The Spin Doctors landed on the cover of Rolling Stone in early '93. "[Their] popularity is based on universal Rock & Roll virtues," wrote the magazine.
Riding high on their multi-platinum debut studio album, "Pocket Full Of Kryptonite," was as good as it got for the Spin Doctors, a group that started in New York City as a side project of John Popper, frontman for Blues Traveler. The Trucking Company had Popper, guitarist Eric Schenkman and Popper's high school friend, vocalist Chris Barron. But Popper decided to focus solely on Blues Traveler so Schenkman and Barron brought in bassist Mark White and drummer Aaron Comess for the Spin Doctors.
The band's debut EP "Up For Grabs...Live" was recorded at The Wetlands Preserve in Lower Manhattan (a venue that would have significance later). Remixed versions of those tracks along with additional material comprised '92's "Homebelly Groove…Live."
The Spin Doctors' lengthy live shows, often opening for Blues Traveler, built some grassroots support but not enough to seriously propel the sales of "Pocket Full Of Kryptonite." What made a difference was radio and MTV play of "Little Miss Can't Be Wrong" and "Two Princes" (with videos directed by filmmaker Rich Murray). "Two Princes went to #7 on the Billboard survey while "Little Miss Can't Be Wrong" peaked at #17. The album landed at #3 on the Billboard Top 200 album chart with North American sales topping five million copies. An appearance on Saturday Night Live was icing on the cake.
The Spin Doctors also appeared on Sesame Street and recorded a cover of Creedence Clearwater Revival's "Have You Ever Seen The Rain?" for the Philadelphia soundtrack.
While sophomore album, "Turn It Upside Down," released in '94, eventually went platinum, it had nowhere near the impact of its predecessor. There were no Top 20 hits but there were some major festival appearances including Woodstock '94.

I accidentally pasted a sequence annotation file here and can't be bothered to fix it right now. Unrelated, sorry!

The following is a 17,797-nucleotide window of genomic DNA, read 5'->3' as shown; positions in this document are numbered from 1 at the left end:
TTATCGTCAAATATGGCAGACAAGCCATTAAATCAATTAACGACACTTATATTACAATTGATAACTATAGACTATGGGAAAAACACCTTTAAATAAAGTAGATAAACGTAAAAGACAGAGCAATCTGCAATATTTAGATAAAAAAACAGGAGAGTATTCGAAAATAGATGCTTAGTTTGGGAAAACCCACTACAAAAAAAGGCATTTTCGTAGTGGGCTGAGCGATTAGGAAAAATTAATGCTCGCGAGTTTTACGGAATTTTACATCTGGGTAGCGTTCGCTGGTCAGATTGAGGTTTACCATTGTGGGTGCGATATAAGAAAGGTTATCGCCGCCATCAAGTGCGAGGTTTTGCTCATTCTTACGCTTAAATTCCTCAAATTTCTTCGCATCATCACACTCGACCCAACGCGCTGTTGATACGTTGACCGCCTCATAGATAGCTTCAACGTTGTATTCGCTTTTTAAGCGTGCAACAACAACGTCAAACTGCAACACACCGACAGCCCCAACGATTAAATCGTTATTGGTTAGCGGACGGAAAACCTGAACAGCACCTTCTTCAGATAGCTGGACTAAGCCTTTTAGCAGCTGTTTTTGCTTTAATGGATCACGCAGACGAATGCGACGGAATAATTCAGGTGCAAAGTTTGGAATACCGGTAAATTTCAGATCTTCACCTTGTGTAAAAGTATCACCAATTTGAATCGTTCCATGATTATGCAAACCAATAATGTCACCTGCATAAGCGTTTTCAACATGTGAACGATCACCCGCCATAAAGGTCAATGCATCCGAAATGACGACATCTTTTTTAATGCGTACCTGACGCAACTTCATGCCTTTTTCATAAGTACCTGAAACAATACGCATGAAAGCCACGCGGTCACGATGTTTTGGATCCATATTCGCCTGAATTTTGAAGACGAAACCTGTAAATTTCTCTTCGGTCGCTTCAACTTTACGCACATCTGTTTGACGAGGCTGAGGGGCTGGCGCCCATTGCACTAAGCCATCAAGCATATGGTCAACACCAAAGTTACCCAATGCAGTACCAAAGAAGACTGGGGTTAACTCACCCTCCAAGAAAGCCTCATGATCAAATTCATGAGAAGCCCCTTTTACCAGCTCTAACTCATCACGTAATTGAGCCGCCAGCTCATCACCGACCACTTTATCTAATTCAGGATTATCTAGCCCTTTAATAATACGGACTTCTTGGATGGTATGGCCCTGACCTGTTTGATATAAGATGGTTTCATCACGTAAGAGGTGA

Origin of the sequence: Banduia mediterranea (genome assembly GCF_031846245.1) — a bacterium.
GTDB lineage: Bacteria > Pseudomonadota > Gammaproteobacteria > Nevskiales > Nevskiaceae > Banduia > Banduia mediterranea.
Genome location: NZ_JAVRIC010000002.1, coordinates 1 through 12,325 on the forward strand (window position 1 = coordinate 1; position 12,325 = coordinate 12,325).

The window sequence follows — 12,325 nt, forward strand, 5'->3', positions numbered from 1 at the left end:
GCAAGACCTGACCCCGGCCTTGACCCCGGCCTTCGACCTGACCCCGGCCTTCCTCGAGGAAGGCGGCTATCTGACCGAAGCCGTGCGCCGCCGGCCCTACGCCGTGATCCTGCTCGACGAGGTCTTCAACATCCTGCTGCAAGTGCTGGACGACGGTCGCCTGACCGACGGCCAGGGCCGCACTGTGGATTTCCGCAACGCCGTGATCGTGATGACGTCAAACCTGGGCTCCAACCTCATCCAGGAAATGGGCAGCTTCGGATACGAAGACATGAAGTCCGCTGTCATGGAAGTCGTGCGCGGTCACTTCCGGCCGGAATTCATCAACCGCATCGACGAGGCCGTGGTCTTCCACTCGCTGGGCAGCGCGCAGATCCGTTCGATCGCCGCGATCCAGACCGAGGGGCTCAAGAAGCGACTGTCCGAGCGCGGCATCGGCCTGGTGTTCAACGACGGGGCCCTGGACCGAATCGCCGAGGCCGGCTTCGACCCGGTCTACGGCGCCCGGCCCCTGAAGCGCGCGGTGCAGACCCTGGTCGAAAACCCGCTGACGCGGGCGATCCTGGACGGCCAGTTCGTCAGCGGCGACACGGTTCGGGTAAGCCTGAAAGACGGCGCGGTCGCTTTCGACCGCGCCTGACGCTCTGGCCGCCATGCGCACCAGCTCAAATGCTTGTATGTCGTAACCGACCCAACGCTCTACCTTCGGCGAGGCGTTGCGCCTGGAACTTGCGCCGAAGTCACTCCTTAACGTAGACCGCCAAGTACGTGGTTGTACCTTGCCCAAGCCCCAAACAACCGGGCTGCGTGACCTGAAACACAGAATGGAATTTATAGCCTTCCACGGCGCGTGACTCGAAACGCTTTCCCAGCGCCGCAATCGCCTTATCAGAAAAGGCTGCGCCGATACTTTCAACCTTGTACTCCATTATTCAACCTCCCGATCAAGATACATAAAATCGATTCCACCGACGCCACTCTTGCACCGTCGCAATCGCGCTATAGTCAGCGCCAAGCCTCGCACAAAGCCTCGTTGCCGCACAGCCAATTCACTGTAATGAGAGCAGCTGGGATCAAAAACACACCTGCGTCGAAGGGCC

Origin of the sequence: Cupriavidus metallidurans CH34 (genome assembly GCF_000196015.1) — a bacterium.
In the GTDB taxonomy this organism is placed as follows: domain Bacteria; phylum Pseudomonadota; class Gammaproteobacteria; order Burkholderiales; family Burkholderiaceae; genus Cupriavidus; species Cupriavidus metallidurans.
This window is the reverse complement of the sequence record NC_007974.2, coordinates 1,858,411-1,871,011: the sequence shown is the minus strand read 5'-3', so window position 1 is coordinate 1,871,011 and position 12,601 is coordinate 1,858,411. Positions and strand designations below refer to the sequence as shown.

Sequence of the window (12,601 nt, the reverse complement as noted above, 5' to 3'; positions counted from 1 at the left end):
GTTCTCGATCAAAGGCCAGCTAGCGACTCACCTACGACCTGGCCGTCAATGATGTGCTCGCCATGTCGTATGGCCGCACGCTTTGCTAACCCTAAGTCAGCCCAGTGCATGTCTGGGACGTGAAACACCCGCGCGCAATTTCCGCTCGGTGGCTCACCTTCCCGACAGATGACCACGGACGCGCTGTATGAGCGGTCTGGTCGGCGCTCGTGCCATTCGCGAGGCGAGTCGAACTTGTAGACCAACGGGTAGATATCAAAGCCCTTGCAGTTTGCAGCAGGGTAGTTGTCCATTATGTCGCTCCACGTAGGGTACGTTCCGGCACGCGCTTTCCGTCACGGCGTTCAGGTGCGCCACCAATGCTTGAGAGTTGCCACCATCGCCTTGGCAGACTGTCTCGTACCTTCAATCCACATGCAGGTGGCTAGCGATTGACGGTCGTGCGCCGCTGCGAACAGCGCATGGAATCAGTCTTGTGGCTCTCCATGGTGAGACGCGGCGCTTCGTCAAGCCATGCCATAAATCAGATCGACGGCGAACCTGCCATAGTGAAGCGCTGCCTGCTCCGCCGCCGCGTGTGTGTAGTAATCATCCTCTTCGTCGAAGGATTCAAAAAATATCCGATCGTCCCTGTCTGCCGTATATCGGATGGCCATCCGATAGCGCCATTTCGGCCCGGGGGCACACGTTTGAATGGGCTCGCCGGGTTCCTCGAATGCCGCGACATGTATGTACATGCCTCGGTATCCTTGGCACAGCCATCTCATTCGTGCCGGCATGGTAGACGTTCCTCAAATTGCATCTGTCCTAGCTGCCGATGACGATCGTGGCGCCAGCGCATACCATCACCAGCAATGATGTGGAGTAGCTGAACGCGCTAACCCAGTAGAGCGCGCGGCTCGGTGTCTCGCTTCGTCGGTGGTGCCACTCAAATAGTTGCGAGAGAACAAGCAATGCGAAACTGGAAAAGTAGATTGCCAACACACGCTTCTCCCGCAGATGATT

Citing personal differences, a weary Schenkman left the band later that year and was replaced by Anthony Krizan who worked on '96 release "You've Got To Believe In Something." The band also added multi-instrumentalist/vocalist Ivan Neville, the son of R&B singer Aaron Neville and nephew to members of the Neville Brothers.
Krizan didn't hang around long which necessitated the addition of Eran Tabib. But "You've Got To Believe In Something" only moved 75,000 copies. The disappointing sales ended the Spin Doctors' run on Epic Records.
Two years later, the group landed on Uptown/Universal. But White left during the sessions for what would become "Here Comes The Bride." And while the band was touring in support of the album, Barron lost his voice. Barron's kid brother and Neville handled vocals for a few dates before the tour was cancelled. Barron eventually got his voice back and was performing again in '00.
News that the Wetlands was closing prompted Barron, Schenkman, White and Comess to reunite in '01. The show, the first with the original line-up since '94, was deemed a success and led to '05 release "Nice Talking To Me." The set garnered some attention but any hopes of the Spin Doctors building momentum tanked when their label went out of business. It was eight years before another Spin Doctors album.
In a clever promotional ploy, Barron offered to buy fans a pint if they were not impressed with the group's U.K. shows to promote their '13 Blues oriented album, "If The River Was Whiskey." "If you come to one of our shows you can expect us to play our guts out - and if you honestly don't think we played our hearts out, I'll buy you a pint," stated Baron.
1991 Pocket Full Of Kryptonite
1994 Turn It Upside Down
1996 You've Got To Believe In Something
1999 Here Comes The Bride
2000 Just Go Ahead Now: A Retrospective (a compilation)
2005 Nice Talking To Me
2013 If The River Was Whiskey